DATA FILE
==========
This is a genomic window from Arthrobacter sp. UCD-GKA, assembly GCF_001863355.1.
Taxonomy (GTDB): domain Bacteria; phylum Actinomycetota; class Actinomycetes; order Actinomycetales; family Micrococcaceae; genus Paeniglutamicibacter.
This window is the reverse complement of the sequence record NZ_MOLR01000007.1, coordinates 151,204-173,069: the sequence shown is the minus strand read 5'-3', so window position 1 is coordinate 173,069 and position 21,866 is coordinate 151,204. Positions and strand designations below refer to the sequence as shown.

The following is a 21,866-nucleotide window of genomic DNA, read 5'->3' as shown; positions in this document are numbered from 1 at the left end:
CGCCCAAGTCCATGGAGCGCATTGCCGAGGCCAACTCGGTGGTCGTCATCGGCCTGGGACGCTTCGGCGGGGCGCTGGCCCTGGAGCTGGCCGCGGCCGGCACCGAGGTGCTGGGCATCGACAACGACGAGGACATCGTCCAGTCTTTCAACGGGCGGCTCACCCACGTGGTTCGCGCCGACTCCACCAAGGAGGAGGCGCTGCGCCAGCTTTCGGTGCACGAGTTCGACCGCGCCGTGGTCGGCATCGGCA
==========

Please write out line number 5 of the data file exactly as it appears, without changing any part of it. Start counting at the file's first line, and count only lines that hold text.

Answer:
CGCCCAAGTCCATGGAGCGCATTGCCGAGGCCAACTCGGTGGTCGTCATCGGCCTGGGACGCTTCGGCGGGGCGCTGGCCCTGGAGCTGGCCGCGGCCGGCACCGAGGTGCTGGGCATCGACAACGACGAGGACATCGTCCAGTCTTTCAACGGGCGGCTCACCCACGTGGTTCGCGCCGACTCCACCAAGGAGGAGGCGCTGCGCCAGCTTTCGGTGCACGAGTTCGACCGCGCCGTGGTCGGCATCGGCA